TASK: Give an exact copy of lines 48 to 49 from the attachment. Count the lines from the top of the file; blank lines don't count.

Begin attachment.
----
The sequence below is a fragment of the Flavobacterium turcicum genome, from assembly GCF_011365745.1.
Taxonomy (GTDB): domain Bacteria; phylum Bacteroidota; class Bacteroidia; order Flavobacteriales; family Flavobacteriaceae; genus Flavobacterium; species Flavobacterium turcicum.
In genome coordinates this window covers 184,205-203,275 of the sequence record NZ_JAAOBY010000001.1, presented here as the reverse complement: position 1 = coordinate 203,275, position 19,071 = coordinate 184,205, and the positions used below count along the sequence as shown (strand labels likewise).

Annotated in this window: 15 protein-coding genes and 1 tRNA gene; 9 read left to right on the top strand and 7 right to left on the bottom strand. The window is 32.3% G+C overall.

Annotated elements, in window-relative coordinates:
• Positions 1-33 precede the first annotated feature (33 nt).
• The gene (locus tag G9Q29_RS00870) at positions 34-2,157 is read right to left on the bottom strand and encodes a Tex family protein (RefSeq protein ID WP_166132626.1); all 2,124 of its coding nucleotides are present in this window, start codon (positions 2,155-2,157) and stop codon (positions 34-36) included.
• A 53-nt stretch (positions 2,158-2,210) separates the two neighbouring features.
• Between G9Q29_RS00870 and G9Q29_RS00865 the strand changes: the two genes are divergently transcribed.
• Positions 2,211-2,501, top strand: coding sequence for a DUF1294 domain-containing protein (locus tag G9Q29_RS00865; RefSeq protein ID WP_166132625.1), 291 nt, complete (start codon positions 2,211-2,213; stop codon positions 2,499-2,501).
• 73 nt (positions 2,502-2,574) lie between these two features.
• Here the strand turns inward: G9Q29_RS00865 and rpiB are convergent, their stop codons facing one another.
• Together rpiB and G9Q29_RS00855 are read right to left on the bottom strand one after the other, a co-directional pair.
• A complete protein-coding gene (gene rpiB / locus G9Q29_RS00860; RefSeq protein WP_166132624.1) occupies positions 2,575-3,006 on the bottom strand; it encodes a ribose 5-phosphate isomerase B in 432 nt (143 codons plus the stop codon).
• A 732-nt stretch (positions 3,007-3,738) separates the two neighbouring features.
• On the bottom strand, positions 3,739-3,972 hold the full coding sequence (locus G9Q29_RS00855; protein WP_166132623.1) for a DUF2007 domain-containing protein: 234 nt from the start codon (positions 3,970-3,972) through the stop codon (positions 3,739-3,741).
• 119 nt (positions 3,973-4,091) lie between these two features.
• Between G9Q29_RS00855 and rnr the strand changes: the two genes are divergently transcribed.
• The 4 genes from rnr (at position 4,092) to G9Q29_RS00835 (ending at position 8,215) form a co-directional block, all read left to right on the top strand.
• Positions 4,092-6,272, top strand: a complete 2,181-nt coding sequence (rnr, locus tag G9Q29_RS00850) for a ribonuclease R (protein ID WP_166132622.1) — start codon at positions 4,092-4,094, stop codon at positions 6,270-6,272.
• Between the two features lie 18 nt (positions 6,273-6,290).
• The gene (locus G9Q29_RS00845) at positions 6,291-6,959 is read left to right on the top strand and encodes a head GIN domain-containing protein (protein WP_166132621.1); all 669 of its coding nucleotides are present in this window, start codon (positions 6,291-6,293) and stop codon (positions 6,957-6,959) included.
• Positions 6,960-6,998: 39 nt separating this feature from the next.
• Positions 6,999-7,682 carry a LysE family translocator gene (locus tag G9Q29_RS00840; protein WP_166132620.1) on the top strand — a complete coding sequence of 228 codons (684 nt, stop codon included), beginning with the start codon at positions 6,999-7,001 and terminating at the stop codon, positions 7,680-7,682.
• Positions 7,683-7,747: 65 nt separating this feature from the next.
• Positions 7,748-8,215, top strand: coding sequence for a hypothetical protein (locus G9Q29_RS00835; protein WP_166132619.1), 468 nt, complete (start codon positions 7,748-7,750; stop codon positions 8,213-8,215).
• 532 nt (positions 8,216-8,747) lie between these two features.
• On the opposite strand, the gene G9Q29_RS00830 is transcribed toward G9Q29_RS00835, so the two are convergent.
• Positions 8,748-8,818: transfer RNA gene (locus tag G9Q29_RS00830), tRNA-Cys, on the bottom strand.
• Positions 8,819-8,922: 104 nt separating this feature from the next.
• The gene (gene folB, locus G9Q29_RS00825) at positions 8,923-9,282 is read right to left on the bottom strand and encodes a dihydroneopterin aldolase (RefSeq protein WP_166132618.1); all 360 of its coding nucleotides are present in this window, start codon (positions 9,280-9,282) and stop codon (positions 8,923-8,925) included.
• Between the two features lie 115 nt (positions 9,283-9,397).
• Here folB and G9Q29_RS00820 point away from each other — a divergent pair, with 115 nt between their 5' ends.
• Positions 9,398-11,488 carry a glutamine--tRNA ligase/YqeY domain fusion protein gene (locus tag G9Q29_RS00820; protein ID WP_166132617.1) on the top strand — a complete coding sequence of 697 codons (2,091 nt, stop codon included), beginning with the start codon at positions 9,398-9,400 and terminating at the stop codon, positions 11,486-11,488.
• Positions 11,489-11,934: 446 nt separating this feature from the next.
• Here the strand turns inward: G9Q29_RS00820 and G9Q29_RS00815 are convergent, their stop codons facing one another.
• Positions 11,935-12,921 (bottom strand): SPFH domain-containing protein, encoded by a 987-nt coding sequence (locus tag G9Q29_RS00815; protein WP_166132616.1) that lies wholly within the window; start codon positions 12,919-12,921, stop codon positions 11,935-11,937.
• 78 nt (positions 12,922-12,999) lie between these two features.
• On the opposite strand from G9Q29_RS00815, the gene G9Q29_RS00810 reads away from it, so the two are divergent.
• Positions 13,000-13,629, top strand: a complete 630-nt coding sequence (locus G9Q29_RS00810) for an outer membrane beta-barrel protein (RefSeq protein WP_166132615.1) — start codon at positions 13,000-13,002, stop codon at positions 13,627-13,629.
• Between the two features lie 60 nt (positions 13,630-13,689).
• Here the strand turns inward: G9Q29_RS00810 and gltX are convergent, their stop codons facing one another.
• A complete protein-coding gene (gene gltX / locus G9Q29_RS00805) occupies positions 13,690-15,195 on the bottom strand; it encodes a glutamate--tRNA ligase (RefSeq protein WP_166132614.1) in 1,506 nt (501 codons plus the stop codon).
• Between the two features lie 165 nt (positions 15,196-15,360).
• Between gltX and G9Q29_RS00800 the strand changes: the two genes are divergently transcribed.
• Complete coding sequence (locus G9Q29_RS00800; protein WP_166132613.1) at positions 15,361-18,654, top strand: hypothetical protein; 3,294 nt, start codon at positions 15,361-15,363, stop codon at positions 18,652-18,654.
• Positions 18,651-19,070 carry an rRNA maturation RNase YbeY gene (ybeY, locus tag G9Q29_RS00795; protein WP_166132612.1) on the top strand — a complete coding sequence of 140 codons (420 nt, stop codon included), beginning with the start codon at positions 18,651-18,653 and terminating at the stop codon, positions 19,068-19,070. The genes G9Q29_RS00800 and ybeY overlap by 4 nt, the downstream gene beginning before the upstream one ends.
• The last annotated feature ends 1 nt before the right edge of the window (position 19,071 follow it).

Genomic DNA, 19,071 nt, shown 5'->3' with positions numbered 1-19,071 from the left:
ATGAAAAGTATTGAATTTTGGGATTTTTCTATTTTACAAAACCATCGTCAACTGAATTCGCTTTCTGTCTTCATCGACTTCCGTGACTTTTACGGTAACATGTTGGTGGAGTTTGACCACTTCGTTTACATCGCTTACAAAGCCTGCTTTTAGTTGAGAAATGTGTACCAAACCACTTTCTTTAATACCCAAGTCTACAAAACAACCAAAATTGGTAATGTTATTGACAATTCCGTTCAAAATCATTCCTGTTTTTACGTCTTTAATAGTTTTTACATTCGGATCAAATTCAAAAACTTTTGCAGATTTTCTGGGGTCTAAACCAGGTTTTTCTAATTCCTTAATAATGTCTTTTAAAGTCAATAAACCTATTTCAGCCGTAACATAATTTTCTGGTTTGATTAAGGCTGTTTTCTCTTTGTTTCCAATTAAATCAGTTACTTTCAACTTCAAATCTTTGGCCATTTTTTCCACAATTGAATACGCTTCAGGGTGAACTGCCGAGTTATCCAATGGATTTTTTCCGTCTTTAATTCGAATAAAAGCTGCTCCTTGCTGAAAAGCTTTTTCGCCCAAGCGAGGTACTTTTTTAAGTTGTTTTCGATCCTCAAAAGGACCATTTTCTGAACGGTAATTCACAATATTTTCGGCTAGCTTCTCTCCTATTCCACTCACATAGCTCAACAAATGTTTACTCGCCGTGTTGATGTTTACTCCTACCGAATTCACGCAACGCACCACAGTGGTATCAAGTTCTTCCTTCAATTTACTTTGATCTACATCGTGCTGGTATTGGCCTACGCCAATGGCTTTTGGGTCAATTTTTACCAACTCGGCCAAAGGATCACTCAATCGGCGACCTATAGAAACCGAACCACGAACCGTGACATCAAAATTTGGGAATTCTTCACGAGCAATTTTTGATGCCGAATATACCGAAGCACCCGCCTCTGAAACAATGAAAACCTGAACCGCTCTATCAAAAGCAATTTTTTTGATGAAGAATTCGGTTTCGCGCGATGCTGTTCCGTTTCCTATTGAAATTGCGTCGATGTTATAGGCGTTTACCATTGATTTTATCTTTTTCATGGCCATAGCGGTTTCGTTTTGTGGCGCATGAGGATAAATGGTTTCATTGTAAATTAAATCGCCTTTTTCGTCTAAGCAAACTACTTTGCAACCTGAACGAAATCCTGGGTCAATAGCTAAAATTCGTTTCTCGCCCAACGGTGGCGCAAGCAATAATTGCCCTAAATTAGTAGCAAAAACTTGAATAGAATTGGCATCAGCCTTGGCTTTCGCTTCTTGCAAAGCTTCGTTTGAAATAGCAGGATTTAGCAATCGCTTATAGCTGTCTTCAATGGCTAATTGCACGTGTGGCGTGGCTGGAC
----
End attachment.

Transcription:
• The last annotated feature ends 1 nt before the right edge of the window (position 19,071 follow it).

Genomic DNA, 19,071 nt, shown 5'->3' with positions numbered 1-19,071 from the left: